Can't Disown Actions, Gather Together, Support All Religions

Issue 633 » May 13, 2011 - Jumada Al-Thani 10, 1432

Living The Quran

Can't Disown Actions
Al-Isra (The Night Journey) - Chapter 17: Verse 13

"Every human being's action have We tied around his own neck. On the Day of Resurrection We shall produce for him a record which he will find wide open."

The Arabic phraseology of this verse provides a highly graphic description which uses the word, 'bird', in place of 'action', as used in the translated text. Thus we have here a metaphor referring to what flies of a person's actions and becomes tied around his neck, so that it never parts from him.

A person's actions do not leave him, and he cannot disown them. The same applies to the wide open record of all his actions. Thus whatever he has done in life is laid bare. He cannot hide, ignore or disown it. Both descriptions of the bird denoting action and the record thrown open produce a very strong effect that adds to the fears experienced on that very difficult day when nothing remains hidden.

The causes that lead us to ultimate salvation, to our perpetual happiness or unending misery, lie within ourselves. It is the proper use of our natural faculties, our power of judgment and decision, our preference and choice which makes us earn either happiness or misery.

People who do not understand things properly hold external factors to be responsible for their fortune. If people were to critically examine themselves, they would appreciate that the factors which had put them on the road to their destruction and ultimately led to their undoing lay within themselves - their own bad character traits and bad decisions. Their destruction was not thrust upon them by outside factors.

Compiled From:
"In The Shade of The Quran" - Sayyid Qutb, Vol. 11, p. 140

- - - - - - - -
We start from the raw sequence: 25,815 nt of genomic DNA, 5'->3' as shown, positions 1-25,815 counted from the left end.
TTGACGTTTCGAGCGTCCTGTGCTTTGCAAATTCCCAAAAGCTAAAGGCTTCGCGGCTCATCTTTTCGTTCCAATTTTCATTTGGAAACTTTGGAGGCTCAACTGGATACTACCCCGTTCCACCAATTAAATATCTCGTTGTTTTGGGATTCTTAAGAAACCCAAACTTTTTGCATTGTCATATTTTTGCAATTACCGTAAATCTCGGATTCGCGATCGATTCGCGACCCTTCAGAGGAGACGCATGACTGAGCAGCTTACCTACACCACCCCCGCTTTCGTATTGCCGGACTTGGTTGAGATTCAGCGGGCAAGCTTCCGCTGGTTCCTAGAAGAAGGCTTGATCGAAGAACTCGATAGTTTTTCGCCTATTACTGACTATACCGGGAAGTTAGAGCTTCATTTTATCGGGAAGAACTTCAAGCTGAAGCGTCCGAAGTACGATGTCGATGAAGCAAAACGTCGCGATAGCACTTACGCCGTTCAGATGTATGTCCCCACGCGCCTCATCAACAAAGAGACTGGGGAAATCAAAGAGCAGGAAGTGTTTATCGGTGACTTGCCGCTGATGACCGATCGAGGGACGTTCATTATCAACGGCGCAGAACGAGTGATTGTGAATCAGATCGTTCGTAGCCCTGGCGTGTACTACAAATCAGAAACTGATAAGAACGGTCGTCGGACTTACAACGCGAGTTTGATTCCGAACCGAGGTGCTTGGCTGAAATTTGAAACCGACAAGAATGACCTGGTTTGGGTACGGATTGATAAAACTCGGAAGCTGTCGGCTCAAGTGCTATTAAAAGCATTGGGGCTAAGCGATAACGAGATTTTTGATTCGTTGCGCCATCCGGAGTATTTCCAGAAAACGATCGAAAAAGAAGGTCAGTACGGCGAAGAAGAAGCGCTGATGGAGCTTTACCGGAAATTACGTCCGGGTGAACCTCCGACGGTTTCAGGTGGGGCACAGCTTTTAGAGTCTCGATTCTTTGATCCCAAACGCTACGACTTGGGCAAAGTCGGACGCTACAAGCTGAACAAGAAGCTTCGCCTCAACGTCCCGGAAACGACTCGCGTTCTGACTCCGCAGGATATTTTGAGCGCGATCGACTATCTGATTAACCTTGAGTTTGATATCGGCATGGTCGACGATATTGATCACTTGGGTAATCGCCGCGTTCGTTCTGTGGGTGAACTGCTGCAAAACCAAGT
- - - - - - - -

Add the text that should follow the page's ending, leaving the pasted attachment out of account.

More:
"Towards Understanding the Quran" - Sayyid Abul Ala Mawdudi, vol. 5, p. 29

Understanding The Prophet's Life

Gather Together

To believe, along with the recollection of the presence of the Creator, is a way of understanding one's life within Creation and among people, for, from the Islamic point of view, to be with God is to be with human beings. By trying to excel in the practice of their religion, Muslims are immediately called to face the communal dimension of Islamic way of life.

To pronounce the shahada is to share in the community spirit with its immediate implication, which is the promotion of social activities. Prayer establishes connections with our Muslim neighbour in a specific place, while zakat enlarges the circle of our social relations, for the whole of the sum must be spent on the needy people in the area where it is raised. Fasting develops an even broader feeling, for by fasting and by thinking about it, we are in spiritual communion with the poor of the whole world. And this communion finds a final, tangible, and physical realization in the pilgrimage to Mecca.

In philosophical terms, one might say that this feeling has a part in Muslim identity at the heart of the practice and that it constitutes one of the distinctive characteristics of such an identity. As the Prophet said: "Gather together, for the wolf picks off only the sheep that stand alone." [Ahmad, Abu Dawud]

Compiled From:
"Western Muslims and The Future of Islam" - Tariq Ramadan, pp. 86-89


Support All Religions

An Islamic government is charged with supporting all religions equally. It is a twist on the American ideal of separation of church and state, which forbids government from having any role in religion. In contrast, Islam says the state must support all religions! The Islamic government is forbidden to seize the churches, synagogues, or temples of any group, nor can the government meddle in the appointment of religious leaders by each group. The treaty Prophet Muhammad, peace be upon him, made with a local Christian community is very clear: No bishop can be removed from his office and no church can be confiscated.

From the time of Prophet Muhammad through the last Muslim Empire of the Ottomans Muslim rulers have been particularly concerned with the welfare of their non-Muslim subjects and their religious needs. For example, in the year 1076, the Muslim ruler of Bejaya, in present-day Algeria, wrote to Pope Gregory VII about the desire of the Christians in his land for a certain priest to be promoted to bishop. The pope was so overjoyed at this expression of religious respect that he wrote a beautiful letter in response, which concluded with the words: "We pray with heart and mouth that, after a long sojourn in this life, the same God may guide you to the bosom of happiness of the holy patriarch Abraham."

Has Muslim history had its share of despots and kings? Sure it has, but so has the Christian world. What is to be judged are the principles and not how faithfully they are applied.

Compiled From:
"The Complete Idiot's Guide to Understanding Islam, 2nd Edition" - Yahiya Emerick, pp. 231, 232